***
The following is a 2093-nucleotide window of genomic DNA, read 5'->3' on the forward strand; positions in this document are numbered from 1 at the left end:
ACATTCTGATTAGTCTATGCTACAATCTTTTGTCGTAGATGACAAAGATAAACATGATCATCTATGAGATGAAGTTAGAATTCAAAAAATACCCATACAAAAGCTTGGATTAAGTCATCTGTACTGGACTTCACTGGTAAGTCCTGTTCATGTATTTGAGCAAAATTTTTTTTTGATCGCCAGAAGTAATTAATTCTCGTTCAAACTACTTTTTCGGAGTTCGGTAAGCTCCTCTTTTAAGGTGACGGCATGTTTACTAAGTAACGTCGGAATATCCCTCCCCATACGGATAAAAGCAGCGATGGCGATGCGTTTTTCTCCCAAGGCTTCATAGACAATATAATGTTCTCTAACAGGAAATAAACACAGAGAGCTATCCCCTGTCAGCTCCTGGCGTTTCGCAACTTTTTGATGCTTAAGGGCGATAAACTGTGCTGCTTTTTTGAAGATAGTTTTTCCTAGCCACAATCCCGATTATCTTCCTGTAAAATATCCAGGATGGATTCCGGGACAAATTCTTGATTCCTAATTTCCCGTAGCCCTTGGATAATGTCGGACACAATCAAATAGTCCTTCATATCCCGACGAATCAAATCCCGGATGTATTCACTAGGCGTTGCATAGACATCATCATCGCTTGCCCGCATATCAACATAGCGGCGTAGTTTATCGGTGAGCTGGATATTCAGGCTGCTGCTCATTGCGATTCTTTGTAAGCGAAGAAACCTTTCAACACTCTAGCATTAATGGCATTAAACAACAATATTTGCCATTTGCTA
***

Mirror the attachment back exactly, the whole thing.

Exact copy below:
The following is a 2093-nucleotide window of genomic DNA, read 5'->3' on the forward strand; positions in this document are numbered from 1 at the left end:
ACATTCTGATTAGTCTATGCTACAATCTTTTGTCGTAGATGACAAAGATAAACATGATCATCTATGAGATGAAGTTAGAATTCAAAAAATACCCATACAAAAGCTTGGATTAAGTCATCTGTACTGGACTTCACTGGTAAGTCCTGTTCATGTATTTGAGCAAAATTTTTTTTTGATCGCCAGAAGTAATTAATTCTCGTTCAAACTACTTTTTCGGAGTTCGGTAAGCTCCTCTTTTAAGGTGACGGCATGTTTACTAAGTAACGTCGGAATATCCCTCCCCATACGGATAAAAGCAGCGATGGCGATGCGTTTTTCTCCCAAGGCTTCATAGACAATATAATGTTCTCTAACAGGAAATAAACACAGAGAGCTATCCCCTGTCAGCTCCTGGCGTTTCGCAACTTTTTGATGCTTAAGGGCGATAAACTGTGCTGCTTTTTTGAAGATAGTTTTTCCTAGCCACAATCCCGATTATCTTCCTGTAAAATATCCAGGATGGATTCCGGGACAAATTCTTGATTCCTAATTTCCCGTAGCCCTTGGATAATGTCGGACACAATCAAATAGTCCTTCATATCCCGACGAATCAAATCCCGGATGTATTCACTAGGCGTTGCATAGACATCATCATCGCTTGCCCGCATATCAACATAGCGGCGTAGTTTATCGGTGAGCTGGATATTCAGGCTGCTGCTCATTGCGATTCTTTGTAAGCGAAGAAACCTTTCAACACTCTAGCATTAATGGCATTAAACAACAATATTTGCCATTTGCTA